Early exit polls: top issues this election
As expected, the economy is on the top of voters' minds today, as more than six in 10 say it is the most important issue facing the country, according to preliminary exit poll data. About two in 10 cite health care as the most pressing issue. So-called "economy" voters tilt toward the GOP, while "health care" voters lean toward Democratic congressional candidates in their district.
The economy topped also voters' minds in November 2008, when 63 percent cited it as the most important issue. But then, these voters backed Democratic congressional candidates 55 to 43 percent in 2008.
Foreign policy issues are not playing a large role this cycle, with the economy on the tops of voters' minds. However, about one in 10 say the war in Afghanistan is the most pressing this election, according to early exit poll data.
And public opinion on the subject appears to have turned more negative recently. Overall, more than half say they disapprove of the war in Afghanistan, while fewer, four in 10, approve.
In the latest Post-ABC poll on the issue, in July 2010, 43 percent said, all in all, the war in Afghanistan was worth fighting, while 53 percent said it was not worth fighting.
On another foreign policy note, about half say the Friday terrorism attempt was important to their vote choice. These voters lean toward the GOP.
It's the economy that's foremost on voters minds, as they are overwhelmingly worried with the state of the nation's economy. More than eight in 10 are either "very worried" or "somewhat worried," about the same as in 2008, when 86 percent said so. In a clear shift, today worried voters appear to favor the GOP; two years ago, these voters backed Democratic candidates by a 55 to 43 split.
In Nevada, Wisconsin and Ohio, about nine in 10 are worried about the economy.
Nearly all voters call the state of the economy "not so good" or "poor," similar to 2008, when 93 percent described the economy that way. About four in 10 say the economy is "poor."
In the past two years, voters say their family's financial situation moving backwards: four in 10 say their personal financial situation is worse today than two years ago, far fewer say it is better, and about four in 10 say it is about the same. In 2008, 24 percent said their family's financial situation was better than it was four years prior, 42 said it was worse, and 34 percent said it was about the same.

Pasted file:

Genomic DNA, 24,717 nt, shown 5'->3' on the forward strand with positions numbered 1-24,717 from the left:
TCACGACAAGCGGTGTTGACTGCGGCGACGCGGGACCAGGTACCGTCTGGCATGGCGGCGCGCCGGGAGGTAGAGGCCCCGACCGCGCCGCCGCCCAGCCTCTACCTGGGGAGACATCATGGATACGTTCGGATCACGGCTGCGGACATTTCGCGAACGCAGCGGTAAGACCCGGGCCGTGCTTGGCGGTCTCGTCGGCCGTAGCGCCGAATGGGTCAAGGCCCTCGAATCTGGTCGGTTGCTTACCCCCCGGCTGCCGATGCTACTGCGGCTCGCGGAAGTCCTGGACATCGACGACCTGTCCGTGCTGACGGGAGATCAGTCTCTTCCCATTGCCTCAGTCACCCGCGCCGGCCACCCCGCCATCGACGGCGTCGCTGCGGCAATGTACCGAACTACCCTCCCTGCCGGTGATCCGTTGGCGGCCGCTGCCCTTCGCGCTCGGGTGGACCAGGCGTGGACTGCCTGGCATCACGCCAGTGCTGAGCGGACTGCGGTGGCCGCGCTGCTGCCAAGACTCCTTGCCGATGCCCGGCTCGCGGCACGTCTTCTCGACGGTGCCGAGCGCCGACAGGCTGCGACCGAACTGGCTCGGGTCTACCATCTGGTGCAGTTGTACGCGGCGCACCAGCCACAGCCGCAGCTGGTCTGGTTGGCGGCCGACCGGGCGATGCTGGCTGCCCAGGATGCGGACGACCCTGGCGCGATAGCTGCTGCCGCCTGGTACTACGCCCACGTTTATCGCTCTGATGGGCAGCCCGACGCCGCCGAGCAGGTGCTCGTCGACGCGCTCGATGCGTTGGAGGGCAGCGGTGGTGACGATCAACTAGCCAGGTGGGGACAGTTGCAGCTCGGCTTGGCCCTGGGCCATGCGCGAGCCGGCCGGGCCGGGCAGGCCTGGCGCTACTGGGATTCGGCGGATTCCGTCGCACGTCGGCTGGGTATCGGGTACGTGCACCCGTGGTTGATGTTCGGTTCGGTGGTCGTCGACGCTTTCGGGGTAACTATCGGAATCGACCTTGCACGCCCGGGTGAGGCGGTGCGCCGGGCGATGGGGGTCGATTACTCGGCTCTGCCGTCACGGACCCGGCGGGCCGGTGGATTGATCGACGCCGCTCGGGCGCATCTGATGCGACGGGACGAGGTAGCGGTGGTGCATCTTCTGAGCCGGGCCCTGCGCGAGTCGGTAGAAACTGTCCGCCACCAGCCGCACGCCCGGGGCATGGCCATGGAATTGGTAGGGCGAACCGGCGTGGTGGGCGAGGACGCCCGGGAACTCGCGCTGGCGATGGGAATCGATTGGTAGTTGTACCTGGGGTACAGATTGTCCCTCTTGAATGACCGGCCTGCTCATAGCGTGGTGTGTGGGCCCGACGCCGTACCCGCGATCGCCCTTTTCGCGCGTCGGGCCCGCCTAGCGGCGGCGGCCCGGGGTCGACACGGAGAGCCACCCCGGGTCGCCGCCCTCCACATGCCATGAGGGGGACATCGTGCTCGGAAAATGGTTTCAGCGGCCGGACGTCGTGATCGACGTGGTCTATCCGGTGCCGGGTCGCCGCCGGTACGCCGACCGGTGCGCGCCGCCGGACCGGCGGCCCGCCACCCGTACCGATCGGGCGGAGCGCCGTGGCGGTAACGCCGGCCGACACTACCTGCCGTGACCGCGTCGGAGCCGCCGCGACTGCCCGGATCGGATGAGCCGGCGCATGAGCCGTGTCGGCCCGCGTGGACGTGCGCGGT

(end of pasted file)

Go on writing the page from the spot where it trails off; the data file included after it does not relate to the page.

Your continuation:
In Ohio, four times as many say their financial situation is moving in the wrong direction than getting better.
Nationally, fewer than four in 10 say the country is headed on the wrong track, while about six in 10 see the nation heading in the right direction. In the states of Nevada and Kentucky, more than twice as many see things in the nation as headed on the wrong track than headed in the right direction.
And confidence in the stimulus spending is quite low:just three in 10 say it has helped the economy. About the same number, three in 10, it has hurt the economy, while the remainder say say it has made no difference.
In Florida and Ohio, two states hit hard by the recession, more than seven in 10 say in the past few years the country's economy has been in a serious long-term decline, while about one in four say it is part of a normal downturn.
Seven months after the Obama administration and Congress passed overarching health care reforms, two in 10 voters call the issue tops on their minds and about half say they want to overturn the overhaul, according to preliminary exit polls.
Overall, about half want the next Congress to repeal the health care, while fewer than two in 10 say Congress should leave it is as and three in 10 say it should be expanded.
An early October Washington Post-ABC News poll showed an electorate about evenly split on the health-care overhaul: 46 percent of voters for it, 50 percent against. Moreover, more than three-quarters of those who oppose the changes say they support an effort to cancel the health-care reform measures. In the poll, 40 percent of Americans oppose the bill and support an effort to repeal it, either by a new vote in Congress or through the courts.
In Kentucky and Ohio, half say the new health care law will make them worse off, while about half as many say it will make them and their family better off and three in 10 percent say it won't make a difference.
Source: Exit poll conducted by Edison Media Research for the National Election Pool, The Washington Post and other media organizations. The National Election Pool (NEP) is a consortium of ABC News, CBS News, CNN, Fox News, NBC News and the Associated Press.
| November 2, 2010; 6:10 PM ET
Categories: Exit polls | Tags: afghanistan, economy, health care, tax cuts
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